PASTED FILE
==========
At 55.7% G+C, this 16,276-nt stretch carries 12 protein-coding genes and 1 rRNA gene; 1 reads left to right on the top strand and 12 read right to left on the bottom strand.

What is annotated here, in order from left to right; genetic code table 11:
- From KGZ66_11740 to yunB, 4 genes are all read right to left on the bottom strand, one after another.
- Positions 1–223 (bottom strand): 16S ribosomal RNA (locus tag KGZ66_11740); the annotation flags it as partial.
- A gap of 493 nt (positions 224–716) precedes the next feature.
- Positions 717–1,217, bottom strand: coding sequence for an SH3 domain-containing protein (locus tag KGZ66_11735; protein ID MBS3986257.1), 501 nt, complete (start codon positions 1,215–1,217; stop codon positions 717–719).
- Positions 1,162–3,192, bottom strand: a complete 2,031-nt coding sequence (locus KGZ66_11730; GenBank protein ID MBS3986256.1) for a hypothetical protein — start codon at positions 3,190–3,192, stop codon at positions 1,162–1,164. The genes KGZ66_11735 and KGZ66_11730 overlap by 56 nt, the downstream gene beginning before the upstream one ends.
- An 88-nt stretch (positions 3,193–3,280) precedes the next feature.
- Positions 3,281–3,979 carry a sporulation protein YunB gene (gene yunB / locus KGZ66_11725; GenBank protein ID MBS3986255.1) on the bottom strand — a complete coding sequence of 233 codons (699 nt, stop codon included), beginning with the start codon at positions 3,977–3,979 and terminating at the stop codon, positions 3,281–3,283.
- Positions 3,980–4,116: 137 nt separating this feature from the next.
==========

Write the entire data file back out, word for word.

At 55.7% G+C, this 16,276-nt stretch carries 12 protein-coding genes and 1 rRNA gene; 1 reads left to right on the top strand and 12 read right to left on the bottom strand.

What is annotated here, in order from left to right; genetic code table 11:
- From KGZ66_11740 to yunB, 4 genes are all read right to left on the bottom strand, one after another.
- Positions 1–223 (bottom strand): 16S ribosomal RNA (locus tag KGZ66_11740); the annotation flags it as partial.
- A gap of 493 nt (positions 224–716) precedes the next feature.
- Positions 717–1,217, bottom strand: coding sequence for an SH3 domain-containing protein (locus tag KGZ66_11735; protein ID MBS3986257.1), 501 nt, complete (start codon positions 1,215–1,217; stop codon positions 717–719).
- Positions 1,162–3,192, bottom strand: a complete 2,031-nt coding sequence (locus KGZ66_11730; GenBank protein ID MBS3986256.1) for a hypothetical protein — start codon at positions 3,190–3,192, stop codon at positions 1,162–1,164. The genes KGZ66_11735 and KGZ66_11730 overlap by 56 nt, the downstream gene beginning before the upstream one ends.
- An 88-nt stretch (positions 3,193–3,280) precedes the next feature.
- Positions 3,281–3,979 carry a sporulation protein YunB gene (gene yunB / locus KGZ66_11725; GenBank protein ID MBS3986255.1) on the bottom strand — a complete coding sequence of 233 codons (699 nt, stop codon included), beginning with the start codon at positions 3,977–3,979 and terminating at the stop codon, positions 3,281–3,283.
- Positions 3,980–4,116: 137 nt separating this feature from the next.